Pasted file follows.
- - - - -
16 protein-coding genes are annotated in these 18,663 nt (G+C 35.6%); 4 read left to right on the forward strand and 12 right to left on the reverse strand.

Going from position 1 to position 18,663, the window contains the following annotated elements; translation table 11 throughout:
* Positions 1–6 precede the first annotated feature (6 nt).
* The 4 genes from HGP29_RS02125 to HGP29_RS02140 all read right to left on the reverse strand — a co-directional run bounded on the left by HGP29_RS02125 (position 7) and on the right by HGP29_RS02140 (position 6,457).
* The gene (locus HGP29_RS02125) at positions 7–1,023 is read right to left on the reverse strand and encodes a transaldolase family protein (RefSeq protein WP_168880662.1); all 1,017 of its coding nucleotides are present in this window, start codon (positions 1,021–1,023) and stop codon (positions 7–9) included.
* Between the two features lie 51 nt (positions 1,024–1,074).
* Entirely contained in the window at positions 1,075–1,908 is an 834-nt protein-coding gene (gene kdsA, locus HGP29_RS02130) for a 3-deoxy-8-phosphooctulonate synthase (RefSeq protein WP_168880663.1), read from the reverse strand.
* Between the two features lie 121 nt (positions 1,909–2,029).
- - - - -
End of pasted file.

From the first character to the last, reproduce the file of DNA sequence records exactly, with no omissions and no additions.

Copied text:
16 protein-coding genes are annotated in these 18,663 nt (G+C 35.6%); 4 read left to right on the forward strand and 12 right to left on the reverse strand.

Going from position 1 to position 18,663, the window contains the following annotated elements; translation table 11 throughout:
* Positions 1–6 precede the first annotated feature (6 nt).
* The 4 genes from HGP29_RS02125 to HGP29_RS02140 all read right to left on the reverse strand — a co-directional run bounded on the left by HGP29_RS02125 (position 7) and on the right by HGP29_RS02140 (position 6,457).
* The gene (locus HGP29_RS02125) at positions 7–1,023 is read right to left on the reverse strand and encodes a transaldolase family protein (RefSeq protein WP_168880662.1); all 1,017 of its coding nucleotides are present in this window, start codon (positions 1,021–1,023) and stop codon (positions 7–9) included.
* Between the two features lie 51 nt (positions 1,024–1,074).
* Entirely contained in the window at positions 1,075–1,908 is an 834-nt protein-coding gene (gene kdsA, locus HGP29_RS02130) for a 3-deoxy-8-phosphooctulonate synthase (RefSeq protein WP_168880663.1), read from the reverse strand.
* Between the two features lie 121 nt (positions 1,909–2,029).